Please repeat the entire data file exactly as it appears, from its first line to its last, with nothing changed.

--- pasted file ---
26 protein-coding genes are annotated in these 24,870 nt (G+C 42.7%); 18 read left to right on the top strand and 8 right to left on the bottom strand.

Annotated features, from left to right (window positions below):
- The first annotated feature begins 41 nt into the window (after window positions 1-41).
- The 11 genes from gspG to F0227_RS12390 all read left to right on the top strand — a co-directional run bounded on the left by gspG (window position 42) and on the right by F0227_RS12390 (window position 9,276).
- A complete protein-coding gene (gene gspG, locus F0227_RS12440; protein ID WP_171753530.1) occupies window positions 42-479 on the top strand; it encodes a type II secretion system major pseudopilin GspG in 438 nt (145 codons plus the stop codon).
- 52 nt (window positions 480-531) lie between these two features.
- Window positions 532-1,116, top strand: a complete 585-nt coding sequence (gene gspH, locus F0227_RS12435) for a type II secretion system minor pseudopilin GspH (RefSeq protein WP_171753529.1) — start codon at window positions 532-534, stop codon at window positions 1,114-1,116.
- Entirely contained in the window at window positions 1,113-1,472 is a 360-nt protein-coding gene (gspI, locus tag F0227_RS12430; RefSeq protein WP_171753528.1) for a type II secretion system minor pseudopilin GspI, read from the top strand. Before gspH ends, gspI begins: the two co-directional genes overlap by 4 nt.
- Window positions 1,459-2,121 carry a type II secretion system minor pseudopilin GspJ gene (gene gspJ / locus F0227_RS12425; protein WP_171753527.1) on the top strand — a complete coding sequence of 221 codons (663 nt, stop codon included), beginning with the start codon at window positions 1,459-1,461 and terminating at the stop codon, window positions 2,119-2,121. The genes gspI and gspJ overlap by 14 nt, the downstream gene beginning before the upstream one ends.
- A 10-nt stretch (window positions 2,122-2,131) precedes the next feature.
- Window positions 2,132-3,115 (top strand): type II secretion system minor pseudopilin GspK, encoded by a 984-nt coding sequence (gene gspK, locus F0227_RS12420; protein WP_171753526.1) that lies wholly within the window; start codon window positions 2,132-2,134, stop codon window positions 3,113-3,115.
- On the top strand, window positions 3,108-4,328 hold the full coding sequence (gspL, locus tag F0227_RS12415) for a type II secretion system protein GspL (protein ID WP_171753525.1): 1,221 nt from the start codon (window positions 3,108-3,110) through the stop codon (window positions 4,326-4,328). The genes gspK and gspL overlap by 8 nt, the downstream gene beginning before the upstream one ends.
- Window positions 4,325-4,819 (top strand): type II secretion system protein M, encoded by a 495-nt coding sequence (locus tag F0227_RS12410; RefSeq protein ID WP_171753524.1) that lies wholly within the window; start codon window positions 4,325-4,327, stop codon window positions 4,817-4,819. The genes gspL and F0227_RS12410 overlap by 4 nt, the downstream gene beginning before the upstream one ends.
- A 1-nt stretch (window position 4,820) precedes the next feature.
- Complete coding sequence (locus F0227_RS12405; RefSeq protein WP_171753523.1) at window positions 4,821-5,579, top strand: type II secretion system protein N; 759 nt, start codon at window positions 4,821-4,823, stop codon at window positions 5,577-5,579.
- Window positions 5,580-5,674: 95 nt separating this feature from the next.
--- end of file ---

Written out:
26 protein-coding genes are annotated in these 24,870 nt (G+C 42.7%); 18 read left to right on the top strand and 8 right to left on the bottom strand.

Annotated features, from left to right (window positions below):
- The first annotated feature begins 41 nt into the window (after window positions 1-41).
- The 11 genes from gspG to F0227_RS12390 all read left to right on the top strand — a co-directional run bounded on the left by gspG (window position 42) and on the right by F0227_RS12390 (window position 9,276).
- A complete protein-coding gene (gene gspG, locus F0227_RS12440; protein ID WP_171753530.1) occupies window positions 42-479 on the top strand; it encodes a type II secretion system major pseudopilin GspG in 438 nt (145 codons plus the stop codon).
- 52 nt (window positions 480-531) lie between these two features.
- Window positions 532-1,116, top strand: a complete 585-nt coding sequence (gene gspH, locus F0227_RS12435) for a type II secretion system minor pseudopilin GspH (RefSeq protein WP_171753529.1) — start codon at window positions 532-534, stop codon at window positions 1,114-1,116.
- Entirely contained in the window at window positions 1,113-1,472 is a 360-nt protein-coding gene (gspI, locus tag F0227_RS12430; RefSeq protein WP_171753528.1) for a type II secretion system minor pseudopilin GspI, read from the top strand. Before gspH ends, gspI begins: the two co-directional genes overlap by 4 nt.
- Window positions 1,459-2,121 carry a type II secretion system minor pseudopilin GspJ gene (gene gspJ / locus F0227_RS12425; protein WP_171753527.1) on the top strand — a complete coding sequence of 221 codons (663 nt, stop codon included), beginning with the start codon at window positions 1,459-1,461 and terminating at the stop codon, window positions 2,119-2,121. The genes gspI and gspJ overlap by 14 nt, the downstream gene beginning before the upstream one ends.
- A 10-nt stretch (window positions 2,122-2,131) precedes the next feature.
- Window positions 2,132-3,115 (top strand): type II secretion system minor pseudopilin GspK, encoded by a 984-nt coding sequence (gene gspK, locus F0227_RS12420; protein WP_171753526.1) that lies wholly within the window; start codon window positions 2,132-2,134, stop codon window positions 3,113-3,115.
- On the top strand, window positions 3,108-4,328 hold the full coding sequence (gspL, locus tag F0227_RS12415) for a type II secretion system protein GspL (protein ID WP_171753525.1): 1,221 nt from the start codon (window positions 3,108-3,110) through the stop codon (window positions 4,326-4,328). The genes gspK and gspL overlap by 8 nt, the downstream gene beginning before the upstream one ends.
- Window positions 4,325-4,819 (top strand): type II secretion system protein M, encoded by a 495-nt coding sequence (locus tag F0227_RS12410; RefSeq protein ID WP_171753524.1) that lies wholly within the window; start codon window positions 4,325-4,327, stop codon window positions 4,817-4,819. The genes gspL and F0227_RS12410 overlap by 4 nt, the downstream gene beginning before the upstream one ends.
- A 1-nt stretch (window position 4,820) precedes the next feature.
- Complete coding sequence (locus F0227_RS12405; RefSeq protein WP_171753523.1) at window positions 4,821-5,579, top strand: type II secretion system protein N; 759 nt, start codon at window positions 4,821-4,823, stop codon at window positions 5,577-5,579.
- Window positions 5,580-5,674: 95 nt separating this feature from the next.